If you hold this principle to be true, that there is that connection then what of your other great arena of activity here, "Needs more Boobies." If the figures there of scantily clad women sometimes in dodgy poses with weapons,posess a connection with the reality, then the image ( The "Imago Mundi") represents a transcendent reality, and THAT may be at times even more dodgy than the SS

2. If you assume this transcendental connection then you also have to ask what the implications of the game are in the transcendent sense. That is, that there is a reality to the game BEYHOND that which we see in the table top. That is, what are the actions that we make with our real life soldiers here doing in that transcendent sphere? What horrors are we then creating in the "never-never-land" of our games.

Further, if this is the case then a strict interpretation of your theory would mean that for example, if we did not have figures EXACTLY in the form and coloration of the real life, it would not be real. Thus, you could not fight Eylau and Friedland in the Napoleonic Wars without French armies in white.

ON THE OTHER HAND

If you are going to assume that troops are mere tokens, that is, mere tokens of representation, like Pooh-Bah's
"Merely corroborative detail intended to give verisimilitude to an otherwise drab and unconvincing argument" then the sky is the limit. After all, while ones artistic sensibilities might be offended, as the troops are mere tokens, and their REAL nature is the mathematical values (abstractions and arbitrary as they are to a man, the nature of the tokens is unimportant. Though we might like to have real items and it is a bit jarring to not, there is no real ban or prohibition on it.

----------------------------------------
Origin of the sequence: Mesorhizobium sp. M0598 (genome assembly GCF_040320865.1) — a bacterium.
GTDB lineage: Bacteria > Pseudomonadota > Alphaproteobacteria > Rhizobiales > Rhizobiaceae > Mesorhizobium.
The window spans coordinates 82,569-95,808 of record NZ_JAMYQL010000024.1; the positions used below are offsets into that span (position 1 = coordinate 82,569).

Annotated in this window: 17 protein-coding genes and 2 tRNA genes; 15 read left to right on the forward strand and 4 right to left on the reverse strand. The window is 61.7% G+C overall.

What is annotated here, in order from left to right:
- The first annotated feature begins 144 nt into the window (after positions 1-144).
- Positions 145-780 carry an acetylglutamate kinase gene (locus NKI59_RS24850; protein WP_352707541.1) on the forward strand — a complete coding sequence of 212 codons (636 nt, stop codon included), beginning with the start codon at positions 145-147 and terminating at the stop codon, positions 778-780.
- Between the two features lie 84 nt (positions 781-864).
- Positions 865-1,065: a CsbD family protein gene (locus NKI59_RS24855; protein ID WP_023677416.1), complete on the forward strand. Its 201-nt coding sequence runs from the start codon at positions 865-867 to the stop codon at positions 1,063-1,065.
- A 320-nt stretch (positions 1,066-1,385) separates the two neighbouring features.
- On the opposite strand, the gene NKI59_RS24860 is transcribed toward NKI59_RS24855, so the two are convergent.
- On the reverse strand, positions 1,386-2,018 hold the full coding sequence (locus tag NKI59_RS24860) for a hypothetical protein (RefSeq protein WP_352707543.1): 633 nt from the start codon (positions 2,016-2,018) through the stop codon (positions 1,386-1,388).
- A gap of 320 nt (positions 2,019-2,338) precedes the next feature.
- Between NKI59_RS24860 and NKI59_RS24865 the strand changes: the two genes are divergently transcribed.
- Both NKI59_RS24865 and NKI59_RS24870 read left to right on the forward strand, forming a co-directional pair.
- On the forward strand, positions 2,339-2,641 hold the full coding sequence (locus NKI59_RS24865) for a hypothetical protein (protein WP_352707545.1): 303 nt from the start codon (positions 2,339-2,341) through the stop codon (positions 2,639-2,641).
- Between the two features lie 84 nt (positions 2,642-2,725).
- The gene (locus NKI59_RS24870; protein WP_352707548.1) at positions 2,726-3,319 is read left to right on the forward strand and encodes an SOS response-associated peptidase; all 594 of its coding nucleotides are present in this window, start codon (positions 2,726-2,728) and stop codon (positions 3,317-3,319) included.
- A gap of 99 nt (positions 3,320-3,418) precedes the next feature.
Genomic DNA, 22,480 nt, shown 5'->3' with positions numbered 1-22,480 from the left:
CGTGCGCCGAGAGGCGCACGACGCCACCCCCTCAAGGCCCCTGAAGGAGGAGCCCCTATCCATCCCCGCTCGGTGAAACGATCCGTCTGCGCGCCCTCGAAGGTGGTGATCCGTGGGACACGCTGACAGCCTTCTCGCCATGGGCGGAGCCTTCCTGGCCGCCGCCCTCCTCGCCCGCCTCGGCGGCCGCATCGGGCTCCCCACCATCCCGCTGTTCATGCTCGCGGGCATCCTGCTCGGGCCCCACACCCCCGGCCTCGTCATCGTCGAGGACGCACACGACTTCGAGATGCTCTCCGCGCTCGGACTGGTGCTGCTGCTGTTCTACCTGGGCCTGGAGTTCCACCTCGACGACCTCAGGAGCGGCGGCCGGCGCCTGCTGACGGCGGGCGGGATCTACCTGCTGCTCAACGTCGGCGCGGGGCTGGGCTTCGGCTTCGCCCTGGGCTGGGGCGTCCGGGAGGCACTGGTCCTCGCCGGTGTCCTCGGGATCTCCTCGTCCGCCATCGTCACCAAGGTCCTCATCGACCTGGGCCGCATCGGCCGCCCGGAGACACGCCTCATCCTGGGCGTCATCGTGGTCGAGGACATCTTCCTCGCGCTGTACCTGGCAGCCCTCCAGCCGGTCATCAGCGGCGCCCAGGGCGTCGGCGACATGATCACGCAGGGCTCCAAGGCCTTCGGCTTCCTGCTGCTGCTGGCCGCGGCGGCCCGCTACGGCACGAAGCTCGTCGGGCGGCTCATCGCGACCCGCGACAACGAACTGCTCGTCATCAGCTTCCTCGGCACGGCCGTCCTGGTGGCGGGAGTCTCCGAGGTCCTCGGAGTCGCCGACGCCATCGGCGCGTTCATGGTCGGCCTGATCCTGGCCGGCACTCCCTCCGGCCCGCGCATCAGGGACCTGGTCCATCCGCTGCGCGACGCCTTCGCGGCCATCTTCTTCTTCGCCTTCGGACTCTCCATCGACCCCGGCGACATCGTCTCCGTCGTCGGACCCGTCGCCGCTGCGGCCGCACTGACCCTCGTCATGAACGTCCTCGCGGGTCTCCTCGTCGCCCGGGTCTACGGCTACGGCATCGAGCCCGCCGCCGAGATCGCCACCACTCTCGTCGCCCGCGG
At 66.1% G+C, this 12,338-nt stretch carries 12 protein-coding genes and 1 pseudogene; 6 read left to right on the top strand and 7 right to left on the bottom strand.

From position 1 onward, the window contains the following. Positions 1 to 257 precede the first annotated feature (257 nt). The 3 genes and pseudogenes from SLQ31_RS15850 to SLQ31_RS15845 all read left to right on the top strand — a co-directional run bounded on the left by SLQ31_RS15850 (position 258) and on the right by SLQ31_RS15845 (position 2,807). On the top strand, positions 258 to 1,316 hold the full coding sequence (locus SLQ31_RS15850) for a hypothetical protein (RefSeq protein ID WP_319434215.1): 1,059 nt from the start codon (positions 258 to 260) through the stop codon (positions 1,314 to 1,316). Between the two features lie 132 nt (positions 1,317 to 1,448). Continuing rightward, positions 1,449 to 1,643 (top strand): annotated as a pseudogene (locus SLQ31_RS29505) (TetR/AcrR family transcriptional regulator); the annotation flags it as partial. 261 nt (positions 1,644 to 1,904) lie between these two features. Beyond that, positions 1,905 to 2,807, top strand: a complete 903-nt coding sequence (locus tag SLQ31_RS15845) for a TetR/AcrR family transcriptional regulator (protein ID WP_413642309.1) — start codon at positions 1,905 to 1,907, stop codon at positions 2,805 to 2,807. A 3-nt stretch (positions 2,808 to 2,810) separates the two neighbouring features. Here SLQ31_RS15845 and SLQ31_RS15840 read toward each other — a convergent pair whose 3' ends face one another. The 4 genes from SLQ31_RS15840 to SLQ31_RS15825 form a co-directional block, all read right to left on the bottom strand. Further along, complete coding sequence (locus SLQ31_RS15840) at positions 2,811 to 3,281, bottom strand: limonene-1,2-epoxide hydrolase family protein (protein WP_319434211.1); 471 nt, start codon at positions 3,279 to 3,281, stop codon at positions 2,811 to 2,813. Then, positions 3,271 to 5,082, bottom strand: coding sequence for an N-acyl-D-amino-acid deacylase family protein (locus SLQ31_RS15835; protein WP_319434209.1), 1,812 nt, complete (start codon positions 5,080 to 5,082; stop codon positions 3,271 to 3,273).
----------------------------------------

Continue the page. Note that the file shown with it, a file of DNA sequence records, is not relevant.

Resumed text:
Of course you must remember that I game almost exclusively in "Imagi-nations" so talking about the necessity of verity is like a Puritan delivering a sermon at an orgy.

For example. Suppose I wanted to use a highly abstracted game like Joe Moreschauser's with mirror armies etc, and all the values highly abstracted into the arithmetic values of a stand. I could make a game of Russians versus Mongols.

"Not so bad you say? What's wrong with that" Nothing, except that while I wish to use Historical Mongols, I wish to use for the Russians, the Russians of 1941. That is, while the "heavy Cavalry" that forms the most potent part of Moreschauser's Ancient Armies, I wish to use Mongol Horse Archers, for the Russians I wish to use T-34's Light missile infantry etc will be allied bowmen for the Mongols and Machine gun teams for the Russians. As the combat values and attributes of troop types on either side for a given troop type are identical, the physical representation used is immaterial.

I grant you the idea is jarring and a bit uncomfortable, but it is logical.

By the way, this is a project I am present working on for fun, but it was done in real life.